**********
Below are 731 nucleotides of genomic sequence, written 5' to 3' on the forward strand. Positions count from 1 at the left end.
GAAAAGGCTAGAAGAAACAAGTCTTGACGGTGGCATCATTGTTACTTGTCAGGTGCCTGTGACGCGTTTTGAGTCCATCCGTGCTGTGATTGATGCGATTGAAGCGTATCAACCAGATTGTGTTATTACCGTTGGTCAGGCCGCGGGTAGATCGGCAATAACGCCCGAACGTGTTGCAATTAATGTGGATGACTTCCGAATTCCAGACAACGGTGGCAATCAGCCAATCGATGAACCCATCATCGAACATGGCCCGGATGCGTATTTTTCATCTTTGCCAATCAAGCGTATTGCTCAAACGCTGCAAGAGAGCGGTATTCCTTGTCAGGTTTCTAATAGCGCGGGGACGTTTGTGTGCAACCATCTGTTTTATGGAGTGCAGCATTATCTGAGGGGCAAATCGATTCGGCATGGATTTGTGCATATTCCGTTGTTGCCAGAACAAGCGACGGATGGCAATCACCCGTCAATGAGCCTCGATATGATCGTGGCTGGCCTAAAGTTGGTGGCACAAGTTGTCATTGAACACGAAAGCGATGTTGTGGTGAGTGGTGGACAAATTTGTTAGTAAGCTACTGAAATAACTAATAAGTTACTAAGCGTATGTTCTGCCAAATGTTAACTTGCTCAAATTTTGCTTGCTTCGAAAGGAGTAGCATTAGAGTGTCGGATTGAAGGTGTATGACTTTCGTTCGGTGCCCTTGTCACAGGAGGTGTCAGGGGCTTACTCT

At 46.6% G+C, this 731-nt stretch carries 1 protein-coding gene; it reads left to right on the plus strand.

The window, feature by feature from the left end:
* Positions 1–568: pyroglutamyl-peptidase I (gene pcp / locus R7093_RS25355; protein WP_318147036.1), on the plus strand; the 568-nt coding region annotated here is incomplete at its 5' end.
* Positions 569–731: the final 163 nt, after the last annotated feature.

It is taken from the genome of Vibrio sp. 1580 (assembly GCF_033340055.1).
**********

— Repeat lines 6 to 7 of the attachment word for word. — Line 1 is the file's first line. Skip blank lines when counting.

* Positions 569–731: the final 163 nt, after the last annotated feature.

It is taken from the genome of Vibrio sp. 1580 (assembly GCF_033340055.1).